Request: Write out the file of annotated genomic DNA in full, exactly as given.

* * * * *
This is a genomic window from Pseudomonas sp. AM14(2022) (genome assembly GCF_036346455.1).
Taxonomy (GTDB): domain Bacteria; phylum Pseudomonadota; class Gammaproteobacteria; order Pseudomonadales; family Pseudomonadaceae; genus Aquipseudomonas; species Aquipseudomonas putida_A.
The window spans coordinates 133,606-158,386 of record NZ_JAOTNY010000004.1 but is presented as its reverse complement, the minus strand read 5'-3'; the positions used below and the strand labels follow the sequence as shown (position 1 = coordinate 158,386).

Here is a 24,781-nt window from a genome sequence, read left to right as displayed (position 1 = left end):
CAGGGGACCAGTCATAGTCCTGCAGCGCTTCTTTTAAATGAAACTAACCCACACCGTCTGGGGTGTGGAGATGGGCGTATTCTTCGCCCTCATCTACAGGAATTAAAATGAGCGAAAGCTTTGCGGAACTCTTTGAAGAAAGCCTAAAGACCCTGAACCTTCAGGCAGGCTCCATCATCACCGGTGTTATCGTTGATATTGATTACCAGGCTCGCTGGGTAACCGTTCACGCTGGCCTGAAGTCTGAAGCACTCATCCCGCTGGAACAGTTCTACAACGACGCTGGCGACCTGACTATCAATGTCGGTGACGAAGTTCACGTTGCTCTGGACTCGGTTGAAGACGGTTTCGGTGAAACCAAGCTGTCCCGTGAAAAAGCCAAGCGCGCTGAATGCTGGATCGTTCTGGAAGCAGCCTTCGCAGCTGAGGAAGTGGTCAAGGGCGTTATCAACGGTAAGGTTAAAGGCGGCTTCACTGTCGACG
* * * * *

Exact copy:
This is a genomic window from Pseudomonas sp. AM14(2022) (genome assembly GCF_036346455.1).
Taxonomy (GTDB): domain Bacteria; phylum Pseudomonadota; class Gammaproteobacteria; order Pseudomonadales; family Pseudomonadaceae; genus Aquipseudomonas; species Aquipseudomonas putida_A.
The window spans coordinates 133,606-158,386 of record NZ_JAOTNY010000004.1 but is presented as its reverse complement, the minus strand read 5'-3'; the positions used below and the strand labels follow the sequence as shown (position 1 = coordinate 158,386).

Here is a 24,781-nt window from a genome sequence, read left to right as displayed (position 1 = left end):
CAGGGGACCAGTCATAGTCCTGCAGCGCTTCTTTTAAATGAAACTAACCCACACCGTCTGGGGTGTGGAGATGGGCGTATTCTTCGCCCTCATCTACAGGAATTAAAATGAGCGAAAGCTTTGCGGAACTCTTTGAAGAAAGCCTAAAGACCCTGAACCTTCAGGCAGGCTCCATCATCACCGGTGTTATCGTTGATATTGATTACCAGGCTCGCTGGGTAACCGTTCACGCTGGCCTGAAGTCTGAAGCACTCATCCCGCTGGAACAGTTCTACAACGACGCTGGCGACCTGACTATCAATGTCGGTGACGAAGTTCACGTTGCTCTGGACTCGGTTGAAGACGGTTTCGGTGAAACCAAGCTGTCCCGTGAAAAAGCCAAGCGCGCTGAATGCTGGATCGTTCTGGAAGCAGCCTTCGCAGCTGAGGAAGTGGTCAAGGGCGTTATCAACGGTAAGGTTAAAGGCGGCTTCACTGTCGACG